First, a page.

Trilobite
Overview
Trilobites are a well-known fossil group of extinct
Extinction
In biology and ecology, extinction is the end of an organism or of a group of organisms , normally a species. The moment of extinction is generally considered to be the death of the last individual of the species, although the capacity to breed and recover may have been lost before this point...

 marine arthropod
Arthropod
An arthropod is an invertebrate animal having an exoskeleton , a segmented body, and jointed appendages. Arthropods are members of the phylum Arthropoda , and include the insects, arachnids, crustaceans, and others...

s that form the class
Class (biology)
In biological classification, class is* a taxonomic rank. Other well-known ranks are life, domain, kingdom, phylum, order, family, genus, and species, with class fitting between phylum and order...

 Trilobita. The first appearance of trilobites in the fossil record defines the base of the Atdabanian stage of the Early Cambrian period , and they flourished throughout the lower Paleozoic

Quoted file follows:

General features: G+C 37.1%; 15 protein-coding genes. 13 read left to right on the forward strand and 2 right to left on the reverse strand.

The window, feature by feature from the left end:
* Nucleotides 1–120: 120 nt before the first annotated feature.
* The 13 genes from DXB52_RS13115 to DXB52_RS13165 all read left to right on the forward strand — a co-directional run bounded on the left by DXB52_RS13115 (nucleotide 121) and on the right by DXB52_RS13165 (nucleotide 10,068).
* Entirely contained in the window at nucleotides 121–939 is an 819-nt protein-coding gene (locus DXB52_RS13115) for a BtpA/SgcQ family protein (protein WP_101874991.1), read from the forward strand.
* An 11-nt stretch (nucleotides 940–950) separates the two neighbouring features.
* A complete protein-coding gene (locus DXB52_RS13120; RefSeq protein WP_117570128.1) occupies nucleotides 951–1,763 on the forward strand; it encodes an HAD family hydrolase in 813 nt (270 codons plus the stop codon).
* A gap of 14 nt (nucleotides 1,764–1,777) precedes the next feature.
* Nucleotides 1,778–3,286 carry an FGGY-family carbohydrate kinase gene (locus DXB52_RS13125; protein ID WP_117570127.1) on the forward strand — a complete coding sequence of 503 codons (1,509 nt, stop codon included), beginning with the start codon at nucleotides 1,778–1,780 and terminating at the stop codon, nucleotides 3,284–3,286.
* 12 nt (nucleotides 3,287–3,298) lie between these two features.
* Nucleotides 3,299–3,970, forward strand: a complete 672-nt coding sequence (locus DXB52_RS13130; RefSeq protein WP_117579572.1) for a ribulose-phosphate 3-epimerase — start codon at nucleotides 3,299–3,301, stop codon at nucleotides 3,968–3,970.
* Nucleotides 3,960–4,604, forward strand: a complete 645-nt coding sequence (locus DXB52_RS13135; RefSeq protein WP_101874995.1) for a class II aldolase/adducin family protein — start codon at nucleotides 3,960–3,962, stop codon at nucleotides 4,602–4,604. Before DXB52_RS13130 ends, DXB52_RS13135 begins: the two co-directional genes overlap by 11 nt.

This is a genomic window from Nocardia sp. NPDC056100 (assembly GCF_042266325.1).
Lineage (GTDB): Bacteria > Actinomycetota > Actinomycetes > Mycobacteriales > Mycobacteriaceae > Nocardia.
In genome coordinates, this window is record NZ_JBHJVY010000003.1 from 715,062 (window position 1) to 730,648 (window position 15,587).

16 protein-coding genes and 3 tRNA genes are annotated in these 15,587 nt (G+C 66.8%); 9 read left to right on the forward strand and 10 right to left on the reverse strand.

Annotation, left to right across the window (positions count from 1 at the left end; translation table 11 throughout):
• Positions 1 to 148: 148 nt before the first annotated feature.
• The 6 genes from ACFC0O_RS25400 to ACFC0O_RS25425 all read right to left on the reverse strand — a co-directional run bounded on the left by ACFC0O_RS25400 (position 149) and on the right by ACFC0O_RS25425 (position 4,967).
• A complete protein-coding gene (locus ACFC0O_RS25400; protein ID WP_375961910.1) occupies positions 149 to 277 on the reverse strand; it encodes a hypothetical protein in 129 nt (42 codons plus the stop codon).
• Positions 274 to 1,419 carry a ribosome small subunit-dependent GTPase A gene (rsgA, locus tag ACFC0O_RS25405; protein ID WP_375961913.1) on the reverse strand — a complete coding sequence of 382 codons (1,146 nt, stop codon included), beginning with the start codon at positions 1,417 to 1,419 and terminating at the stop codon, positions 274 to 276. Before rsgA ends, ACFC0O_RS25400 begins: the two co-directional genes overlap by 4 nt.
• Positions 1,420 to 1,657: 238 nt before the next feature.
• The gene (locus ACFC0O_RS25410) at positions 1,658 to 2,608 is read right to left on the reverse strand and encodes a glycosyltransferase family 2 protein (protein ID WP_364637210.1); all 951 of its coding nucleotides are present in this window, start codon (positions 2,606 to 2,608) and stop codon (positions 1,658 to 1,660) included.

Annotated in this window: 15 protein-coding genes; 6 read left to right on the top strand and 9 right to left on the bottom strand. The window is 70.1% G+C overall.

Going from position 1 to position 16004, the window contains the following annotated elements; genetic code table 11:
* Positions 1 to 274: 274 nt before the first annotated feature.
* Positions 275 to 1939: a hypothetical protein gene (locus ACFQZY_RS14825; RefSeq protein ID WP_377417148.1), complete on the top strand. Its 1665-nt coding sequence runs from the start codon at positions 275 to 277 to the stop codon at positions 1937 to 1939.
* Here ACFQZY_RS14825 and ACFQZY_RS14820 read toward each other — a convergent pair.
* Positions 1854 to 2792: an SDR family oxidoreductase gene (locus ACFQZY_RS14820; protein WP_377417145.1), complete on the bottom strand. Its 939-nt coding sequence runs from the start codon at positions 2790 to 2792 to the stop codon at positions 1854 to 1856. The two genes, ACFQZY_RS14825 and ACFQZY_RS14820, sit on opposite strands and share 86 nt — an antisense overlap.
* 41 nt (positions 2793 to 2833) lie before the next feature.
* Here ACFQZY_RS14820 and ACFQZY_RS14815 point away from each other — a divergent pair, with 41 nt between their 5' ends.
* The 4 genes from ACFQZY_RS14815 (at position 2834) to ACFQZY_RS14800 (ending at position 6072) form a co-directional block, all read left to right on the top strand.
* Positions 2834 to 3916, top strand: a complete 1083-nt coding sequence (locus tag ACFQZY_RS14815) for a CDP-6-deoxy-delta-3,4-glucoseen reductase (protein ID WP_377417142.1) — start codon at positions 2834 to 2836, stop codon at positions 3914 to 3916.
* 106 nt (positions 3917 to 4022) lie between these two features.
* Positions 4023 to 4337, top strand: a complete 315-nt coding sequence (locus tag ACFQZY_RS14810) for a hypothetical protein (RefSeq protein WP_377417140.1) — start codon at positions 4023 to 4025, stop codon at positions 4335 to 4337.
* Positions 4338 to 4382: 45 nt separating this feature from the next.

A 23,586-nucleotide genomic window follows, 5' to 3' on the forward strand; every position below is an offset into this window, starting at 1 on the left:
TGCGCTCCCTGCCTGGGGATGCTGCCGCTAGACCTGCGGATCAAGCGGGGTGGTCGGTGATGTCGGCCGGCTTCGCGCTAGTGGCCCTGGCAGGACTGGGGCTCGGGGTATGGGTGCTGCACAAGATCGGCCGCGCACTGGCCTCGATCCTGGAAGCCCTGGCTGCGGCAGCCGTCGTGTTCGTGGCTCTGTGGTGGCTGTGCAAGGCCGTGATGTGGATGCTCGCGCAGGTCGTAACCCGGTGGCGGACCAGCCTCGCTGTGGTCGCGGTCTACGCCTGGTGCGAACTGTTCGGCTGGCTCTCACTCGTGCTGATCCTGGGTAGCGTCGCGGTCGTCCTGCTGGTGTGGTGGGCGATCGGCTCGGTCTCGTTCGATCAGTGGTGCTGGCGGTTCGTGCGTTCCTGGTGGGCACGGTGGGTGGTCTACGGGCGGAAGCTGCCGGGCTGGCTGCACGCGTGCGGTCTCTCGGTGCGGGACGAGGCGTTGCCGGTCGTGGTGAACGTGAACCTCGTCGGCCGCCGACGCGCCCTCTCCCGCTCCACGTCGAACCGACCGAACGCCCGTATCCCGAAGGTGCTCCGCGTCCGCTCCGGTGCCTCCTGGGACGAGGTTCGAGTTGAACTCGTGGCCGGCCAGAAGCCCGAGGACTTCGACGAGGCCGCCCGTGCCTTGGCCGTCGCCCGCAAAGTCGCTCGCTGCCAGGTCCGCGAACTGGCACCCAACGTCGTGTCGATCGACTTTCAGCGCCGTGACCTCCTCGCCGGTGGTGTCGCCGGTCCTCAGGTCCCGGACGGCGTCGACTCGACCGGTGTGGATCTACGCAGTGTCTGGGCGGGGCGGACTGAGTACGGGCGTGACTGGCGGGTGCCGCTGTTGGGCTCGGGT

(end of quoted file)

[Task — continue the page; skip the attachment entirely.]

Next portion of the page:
Paleozoic
The Paleozoic era is the earliest of three geologic eras of the Phanerozoic eon, spanning from roughly...

 era before beginning a drawn-out decline to extinction when, during the Devonian
Devonian
The Devonian is a geologic period and system of the Paleozoic Era spanning from the end of the Silurian Period, about 416.0 ± 2.8 Mya , to the beginning of the Carboniferous Period, about 359.2 ± 2.5 Mya...

, almost all trilobite orders, with the sole exception of Proetida
Proetida
Proetida is an order of trilobite that lived from the Ordovician to the Permian. It was the last order of trilobite to go extinct, finally dying out in the Permian extinction....

, died out.
Encyclopedia
Trilobites are a well-known fossil group of extinct
Extinction
In biology and ecology, extinction is the end of an organism or of a group of organisms , normally a species. The moment of extinction is generally considered to be the death of the last individual of the species, although the capacity to breed and recover may have been lost before this point...